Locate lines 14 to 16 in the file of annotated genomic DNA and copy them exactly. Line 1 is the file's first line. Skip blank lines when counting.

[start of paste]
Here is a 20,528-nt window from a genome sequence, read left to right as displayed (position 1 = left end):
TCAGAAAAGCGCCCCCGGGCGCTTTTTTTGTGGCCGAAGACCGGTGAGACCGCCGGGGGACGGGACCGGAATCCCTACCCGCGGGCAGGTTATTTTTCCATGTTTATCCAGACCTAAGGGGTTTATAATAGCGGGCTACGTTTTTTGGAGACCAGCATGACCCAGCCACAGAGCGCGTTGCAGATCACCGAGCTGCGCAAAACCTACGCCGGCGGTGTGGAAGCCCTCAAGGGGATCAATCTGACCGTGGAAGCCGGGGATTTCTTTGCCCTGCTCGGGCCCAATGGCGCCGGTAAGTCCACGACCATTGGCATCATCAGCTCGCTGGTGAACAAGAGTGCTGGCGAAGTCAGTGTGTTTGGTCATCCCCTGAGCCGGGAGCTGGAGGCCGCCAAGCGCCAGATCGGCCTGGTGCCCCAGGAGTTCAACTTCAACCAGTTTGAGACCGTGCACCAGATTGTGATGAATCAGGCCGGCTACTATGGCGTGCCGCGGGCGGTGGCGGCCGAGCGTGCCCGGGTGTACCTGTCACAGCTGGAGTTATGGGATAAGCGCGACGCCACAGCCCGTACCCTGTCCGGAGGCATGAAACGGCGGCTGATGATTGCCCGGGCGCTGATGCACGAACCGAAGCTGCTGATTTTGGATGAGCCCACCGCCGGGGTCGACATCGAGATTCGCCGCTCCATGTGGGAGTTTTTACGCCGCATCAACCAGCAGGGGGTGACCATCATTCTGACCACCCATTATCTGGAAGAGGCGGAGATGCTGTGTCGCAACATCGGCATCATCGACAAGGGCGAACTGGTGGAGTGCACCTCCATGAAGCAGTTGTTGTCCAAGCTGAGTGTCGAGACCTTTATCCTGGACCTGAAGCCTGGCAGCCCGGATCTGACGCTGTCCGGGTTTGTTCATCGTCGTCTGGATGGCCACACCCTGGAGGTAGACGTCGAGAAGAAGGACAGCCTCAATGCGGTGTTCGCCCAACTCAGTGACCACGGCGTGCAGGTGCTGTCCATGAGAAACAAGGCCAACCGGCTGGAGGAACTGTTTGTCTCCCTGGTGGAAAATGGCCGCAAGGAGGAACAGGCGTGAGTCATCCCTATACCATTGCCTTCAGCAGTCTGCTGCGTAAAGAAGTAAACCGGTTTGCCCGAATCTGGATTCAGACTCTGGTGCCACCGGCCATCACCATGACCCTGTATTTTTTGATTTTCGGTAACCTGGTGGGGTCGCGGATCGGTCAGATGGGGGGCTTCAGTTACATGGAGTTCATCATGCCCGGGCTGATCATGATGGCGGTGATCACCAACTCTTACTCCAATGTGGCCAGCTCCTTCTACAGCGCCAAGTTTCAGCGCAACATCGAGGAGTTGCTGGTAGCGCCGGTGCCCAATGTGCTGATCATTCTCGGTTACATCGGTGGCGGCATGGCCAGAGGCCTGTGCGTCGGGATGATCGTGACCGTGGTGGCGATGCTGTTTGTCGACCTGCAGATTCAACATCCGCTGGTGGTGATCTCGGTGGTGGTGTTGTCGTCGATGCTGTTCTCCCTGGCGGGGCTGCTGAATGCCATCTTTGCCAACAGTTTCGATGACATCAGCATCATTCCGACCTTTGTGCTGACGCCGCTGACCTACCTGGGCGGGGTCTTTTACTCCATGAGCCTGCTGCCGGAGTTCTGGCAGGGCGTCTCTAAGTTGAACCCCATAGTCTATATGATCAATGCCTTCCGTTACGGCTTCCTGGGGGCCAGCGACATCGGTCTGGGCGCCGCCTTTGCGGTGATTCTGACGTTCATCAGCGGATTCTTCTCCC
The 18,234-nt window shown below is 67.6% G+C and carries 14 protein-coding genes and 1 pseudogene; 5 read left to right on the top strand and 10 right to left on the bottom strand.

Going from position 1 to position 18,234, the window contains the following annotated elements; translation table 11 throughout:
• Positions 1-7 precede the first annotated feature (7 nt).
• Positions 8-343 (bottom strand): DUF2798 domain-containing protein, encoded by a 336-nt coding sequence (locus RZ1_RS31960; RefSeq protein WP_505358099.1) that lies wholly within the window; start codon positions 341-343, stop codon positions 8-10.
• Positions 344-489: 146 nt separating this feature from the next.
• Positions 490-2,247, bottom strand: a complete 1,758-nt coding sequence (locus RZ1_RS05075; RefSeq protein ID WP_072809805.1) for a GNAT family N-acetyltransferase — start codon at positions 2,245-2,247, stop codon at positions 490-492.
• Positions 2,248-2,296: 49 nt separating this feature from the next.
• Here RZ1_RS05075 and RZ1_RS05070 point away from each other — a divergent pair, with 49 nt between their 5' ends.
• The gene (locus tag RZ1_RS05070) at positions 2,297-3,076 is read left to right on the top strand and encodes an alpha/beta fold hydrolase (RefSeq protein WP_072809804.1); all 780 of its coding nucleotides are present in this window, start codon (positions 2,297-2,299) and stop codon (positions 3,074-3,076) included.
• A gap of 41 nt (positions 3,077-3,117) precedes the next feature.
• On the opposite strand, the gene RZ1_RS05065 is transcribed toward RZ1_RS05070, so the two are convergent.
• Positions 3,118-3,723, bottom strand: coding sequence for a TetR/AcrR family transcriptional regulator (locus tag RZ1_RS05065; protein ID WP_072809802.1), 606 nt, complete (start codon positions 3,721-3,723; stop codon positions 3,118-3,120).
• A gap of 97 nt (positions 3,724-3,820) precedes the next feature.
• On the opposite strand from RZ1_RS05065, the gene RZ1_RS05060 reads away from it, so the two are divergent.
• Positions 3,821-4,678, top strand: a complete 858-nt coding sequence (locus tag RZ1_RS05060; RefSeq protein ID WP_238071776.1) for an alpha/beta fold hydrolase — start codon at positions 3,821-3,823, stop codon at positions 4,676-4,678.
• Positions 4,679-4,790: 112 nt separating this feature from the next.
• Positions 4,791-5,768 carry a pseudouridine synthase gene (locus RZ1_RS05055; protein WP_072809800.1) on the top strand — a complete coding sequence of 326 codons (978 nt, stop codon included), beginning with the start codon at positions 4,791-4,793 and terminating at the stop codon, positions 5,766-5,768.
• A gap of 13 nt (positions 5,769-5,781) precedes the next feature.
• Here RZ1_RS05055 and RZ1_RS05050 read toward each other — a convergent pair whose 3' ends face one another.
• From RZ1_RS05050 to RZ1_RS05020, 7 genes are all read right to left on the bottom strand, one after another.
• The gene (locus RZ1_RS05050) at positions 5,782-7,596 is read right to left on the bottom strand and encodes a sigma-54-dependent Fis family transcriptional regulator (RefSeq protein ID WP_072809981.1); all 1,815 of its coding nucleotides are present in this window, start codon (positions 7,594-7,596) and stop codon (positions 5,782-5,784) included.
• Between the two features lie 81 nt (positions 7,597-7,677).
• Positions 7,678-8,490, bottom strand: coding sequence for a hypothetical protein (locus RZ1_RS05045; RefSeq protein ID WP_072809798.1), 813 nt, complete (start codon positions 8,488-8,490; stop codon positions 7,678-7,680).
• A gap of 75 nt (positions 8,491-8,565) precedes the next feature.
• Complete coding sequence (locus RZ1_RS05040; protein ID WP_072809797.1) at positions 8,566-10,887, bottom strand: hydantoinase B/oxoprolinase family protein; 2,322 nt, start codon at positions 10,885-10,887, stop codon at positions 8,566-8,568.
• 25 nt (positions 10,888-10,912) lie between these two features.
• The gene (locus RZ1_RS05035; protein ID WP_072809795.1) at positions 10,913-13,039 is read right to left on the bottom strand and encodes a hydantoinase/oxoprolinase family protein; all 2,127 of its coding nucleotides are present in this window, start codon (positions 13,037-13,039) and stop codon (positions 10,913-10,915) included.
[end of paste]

• Positions 3,118-3,723, bottom strand: coding sequence for a TetR/AcrR family transcriptional regulator (locus tag RZ1_RS05065; protein ID WP_072809802.1), 606 nt, complete (start codon positions 3,721-3,723; stop codon positions 3,118-3,120).
• A gap of 97 nt (positions 3,724-3,820) precedes the next feature.
• On the opposite strand from RZ1_RS05065, the gene RZ1_RS05060 reads away from it, so the two are divergent.